In 2009 Andy Baio of Waxy.org — founder of Upcoming.org and former CTO of Kickstarter — created Kind of Bloop, an 8-bit tribute album to the best-selling jazz album of all time, Kind of Blue by Miles Davis. While Baio meticulously licensed all the music he used to create the album, he released a pixelated version of the original album cover (top, second from left) without licensing it, believing it was different and low-res enough to be considered fair use. He was then sued by the photographer, Jay Maisel, who “felt violated to find his image of Miles Davis, one of his most well-known and highly-regarded images, had been pixellated […]”.
Although he maintains that his use of the image didn’t violate any copyright, Baio decided to settle out of court, paying Maisel $32,500 to avoid an expensive battle in court. He published a blog post today voicing his thoughts on this ordeal and on the topic of fair use. After discussing some criteria that define fair use, he writes,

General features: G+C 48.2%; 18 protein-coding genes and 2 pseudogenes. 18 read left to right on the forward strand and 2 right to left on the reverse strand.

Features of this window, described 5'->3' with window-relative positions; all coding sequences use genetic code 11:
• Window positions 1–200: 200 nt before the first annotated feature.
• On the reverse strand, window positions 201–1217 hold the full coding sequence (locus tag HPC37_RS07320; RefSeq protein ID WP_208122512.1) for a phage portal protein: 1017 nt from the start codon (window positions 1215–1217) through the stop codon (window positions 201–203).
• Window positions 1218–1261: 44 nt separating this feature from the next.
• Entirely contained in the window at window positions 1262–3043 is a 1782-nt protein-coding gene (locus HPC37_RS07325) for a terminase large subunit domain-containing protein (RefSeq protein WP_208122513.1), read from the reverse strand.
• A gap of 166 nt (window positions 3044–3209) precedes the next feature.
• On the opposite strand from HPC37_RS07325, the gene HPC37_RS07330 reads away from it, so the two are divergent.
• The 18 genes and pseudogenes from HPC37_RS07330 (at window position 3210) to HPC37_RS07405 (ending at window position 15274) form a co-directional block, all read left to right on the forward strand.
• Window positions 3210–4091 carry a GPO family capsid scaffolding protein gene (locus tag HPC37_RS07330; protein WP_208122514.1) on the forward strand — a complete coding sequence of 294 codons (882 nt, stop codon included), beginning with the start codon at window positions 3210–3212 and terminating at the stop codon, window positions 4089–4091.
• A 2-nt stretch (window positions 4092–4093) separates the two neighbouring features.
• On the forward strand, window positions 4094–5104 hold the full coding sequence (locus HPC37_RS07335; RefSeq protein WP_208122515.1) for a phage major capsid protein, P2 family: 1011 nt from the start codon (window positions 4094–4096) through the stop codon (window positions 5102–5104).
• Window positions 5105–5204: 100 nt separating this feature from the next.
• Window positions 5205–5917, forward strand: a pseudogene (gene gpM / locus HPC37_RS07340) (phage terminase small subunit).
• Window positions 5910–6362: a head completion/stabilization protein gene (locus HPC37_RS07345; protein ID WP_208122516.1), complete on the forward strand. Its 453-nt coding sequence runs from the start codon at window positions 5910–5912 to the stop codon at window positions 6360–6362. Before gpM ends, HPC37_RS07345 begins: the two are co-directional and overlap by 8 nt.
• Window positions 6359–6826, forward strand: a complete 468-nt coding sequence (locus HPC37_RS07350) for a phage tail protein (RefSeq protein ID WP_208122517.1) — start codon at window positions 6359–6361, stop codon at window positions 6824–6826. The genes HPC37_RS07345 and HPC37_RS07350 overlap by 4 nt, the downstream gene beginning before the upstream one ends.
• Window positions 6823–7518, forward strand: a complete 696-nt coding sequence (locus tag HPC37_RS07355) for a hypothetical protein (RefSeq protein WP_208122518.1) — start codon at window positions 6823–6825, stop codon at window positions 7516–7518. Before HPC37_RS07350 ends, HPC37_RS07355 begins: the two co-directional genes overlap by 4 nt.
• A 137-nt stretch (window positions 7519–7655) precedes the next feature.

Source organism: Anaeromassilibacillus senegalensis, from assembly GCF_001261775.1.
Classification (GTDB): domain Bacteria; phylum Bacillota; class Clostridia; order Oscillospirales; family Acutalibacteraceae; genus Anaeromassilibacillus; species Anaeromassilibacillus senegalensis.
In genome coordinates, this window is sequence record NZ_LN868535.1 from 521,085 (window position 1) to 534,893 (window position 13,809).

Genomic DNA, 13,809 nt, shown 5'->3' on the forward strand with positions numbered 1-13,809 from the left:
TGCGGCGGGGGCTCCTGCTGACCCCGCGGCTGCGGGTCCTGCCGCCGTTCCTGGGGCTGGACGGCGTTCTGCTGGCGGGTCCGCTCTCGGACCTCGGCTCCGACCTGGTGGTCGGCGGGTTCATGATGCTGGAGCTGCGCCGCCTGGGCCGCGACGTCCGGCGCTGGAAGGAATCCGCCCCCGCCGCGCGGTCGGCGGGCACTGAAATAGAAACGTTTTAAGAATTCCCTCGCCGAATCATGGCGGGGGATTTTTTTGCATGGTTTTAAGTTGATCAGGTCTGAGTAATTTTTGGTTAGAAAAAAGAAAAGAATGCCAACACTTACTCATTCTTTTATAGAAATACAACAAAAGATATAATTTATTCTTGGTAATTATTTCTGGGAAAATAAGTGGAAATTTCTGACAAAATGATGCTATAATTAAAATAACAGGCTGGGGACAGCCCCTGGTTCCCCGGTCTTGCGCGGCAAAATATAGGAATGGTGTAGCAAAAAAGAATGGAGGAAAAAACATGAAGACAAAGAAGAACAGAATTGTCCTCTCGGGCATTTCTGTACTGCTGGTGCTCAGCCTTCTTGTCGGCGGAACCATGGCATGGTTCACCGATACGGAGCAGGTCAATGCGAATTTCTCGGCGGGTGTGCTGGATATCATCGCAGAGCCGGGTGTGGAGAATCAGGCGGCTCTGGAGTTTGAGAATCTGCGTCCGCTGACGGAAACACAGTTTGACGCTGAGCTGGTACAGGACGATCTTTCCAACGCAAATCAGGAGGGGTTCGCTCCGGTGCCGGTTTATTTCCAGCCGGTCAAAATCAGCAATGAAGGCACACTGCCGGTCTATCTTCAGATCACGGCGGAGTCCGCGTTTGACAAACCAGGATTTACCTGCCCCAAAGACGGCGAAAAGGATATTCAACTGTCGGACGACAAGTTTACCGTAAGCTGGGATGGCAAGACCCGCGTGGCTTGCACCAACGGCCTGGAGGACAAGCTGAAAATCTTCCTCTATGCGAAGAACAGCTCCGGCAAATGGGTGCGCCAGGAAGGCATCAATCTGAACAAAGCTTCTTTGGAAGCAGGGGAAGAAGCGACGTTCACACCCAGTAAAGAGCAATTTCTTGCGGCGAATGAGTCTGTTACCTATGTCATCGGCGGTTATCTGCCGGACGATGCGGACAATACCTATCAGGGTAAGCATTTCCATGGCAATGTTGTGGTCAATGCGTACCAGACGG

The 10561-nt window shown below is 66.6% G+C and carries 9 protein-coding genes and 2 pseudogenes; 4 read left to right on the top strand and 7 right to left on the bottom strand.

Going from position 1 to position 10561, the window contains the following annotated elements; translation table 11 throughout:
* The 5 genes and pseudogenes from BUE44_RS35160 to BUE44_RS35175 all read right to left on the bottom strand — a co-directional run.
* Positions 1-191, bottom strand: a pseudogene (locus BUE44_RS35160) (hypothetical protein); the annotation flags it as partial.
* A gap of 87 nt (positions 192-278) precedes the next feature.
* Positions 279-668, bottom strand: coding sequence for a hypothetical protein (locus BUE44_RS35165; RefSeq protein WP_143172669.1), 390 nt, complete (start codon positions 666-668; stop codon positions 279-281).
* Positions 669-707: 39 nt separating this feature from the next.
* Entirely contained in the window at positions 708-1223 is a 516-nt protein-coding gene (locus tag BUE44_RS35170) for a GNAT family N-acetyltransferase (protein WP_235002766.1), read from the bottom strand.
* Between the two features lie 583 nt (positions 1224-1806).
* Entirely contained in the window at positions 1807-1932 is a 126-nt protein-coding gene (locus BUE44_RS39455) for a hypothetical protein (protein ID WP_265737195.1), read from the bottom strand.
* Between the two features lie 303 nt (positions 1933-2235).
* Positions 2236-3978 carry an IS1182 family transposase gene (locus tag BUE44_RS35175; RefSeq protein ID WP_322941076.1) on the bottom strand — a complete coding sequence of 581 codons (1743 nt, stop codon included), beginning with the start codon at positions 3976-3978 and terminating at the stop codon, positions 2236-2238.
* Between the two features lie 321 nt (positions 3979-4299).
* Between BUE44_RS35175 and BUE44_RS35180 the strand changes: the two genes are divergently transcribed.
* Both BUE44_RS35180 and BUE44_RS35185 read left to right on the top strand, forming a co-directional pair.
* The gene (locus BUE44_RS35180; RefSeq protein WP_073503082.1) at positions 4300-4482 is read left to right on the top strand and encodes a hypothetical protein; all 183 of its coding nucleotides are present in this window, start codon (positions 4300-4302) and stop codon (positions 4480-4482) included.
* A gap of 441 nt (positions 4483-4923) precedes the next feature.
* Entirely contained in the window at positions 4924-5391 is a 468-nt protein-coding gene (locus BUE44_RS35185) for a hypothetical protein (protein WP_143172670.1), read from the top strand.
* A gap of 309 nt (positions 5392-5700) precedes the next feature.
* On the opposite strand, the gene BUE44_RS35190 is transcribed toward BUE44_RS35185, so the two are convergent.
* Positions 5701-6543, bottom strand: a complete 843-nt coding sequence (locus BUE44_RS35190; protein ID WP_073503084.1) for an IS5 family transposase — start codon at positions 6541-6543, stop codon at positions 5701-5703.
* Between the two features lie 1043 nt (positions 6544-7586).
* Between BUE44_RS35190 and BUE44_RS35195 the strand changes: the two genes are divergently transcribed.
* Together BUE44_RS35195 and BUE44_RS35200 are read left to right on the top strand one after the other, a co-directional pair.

In practice, none of this matters. If you’re borrowing inspiration from any copyrighted material, even if it seems clear to you that your use is transformational, you’re in danger. If your use is commercial and/or potentially objectionable, seek permission (though there’s no guarantee it’ll be granted) or be prepared to defend yourself in court.
Anyone can file a lawsuit and the costs of defending yourself against a claim are high, regardless of how strong your case is. Combined with vague standards, the result is a chilling effect for every independent artist hoping to build upon or reference copyrighted works.
He also published the above images, asking where the line should be drawn between copyright infringement and fair use. It’s an interesting thought experiment. Looking at the most pixelated image, which is literally four colored squares, it’s hard to believe anyone would consider it a violation of the photo’s copyright. If that’s the case, then at which pixelation step does it become fair use?
Image credit: Photograph by Jay Maisel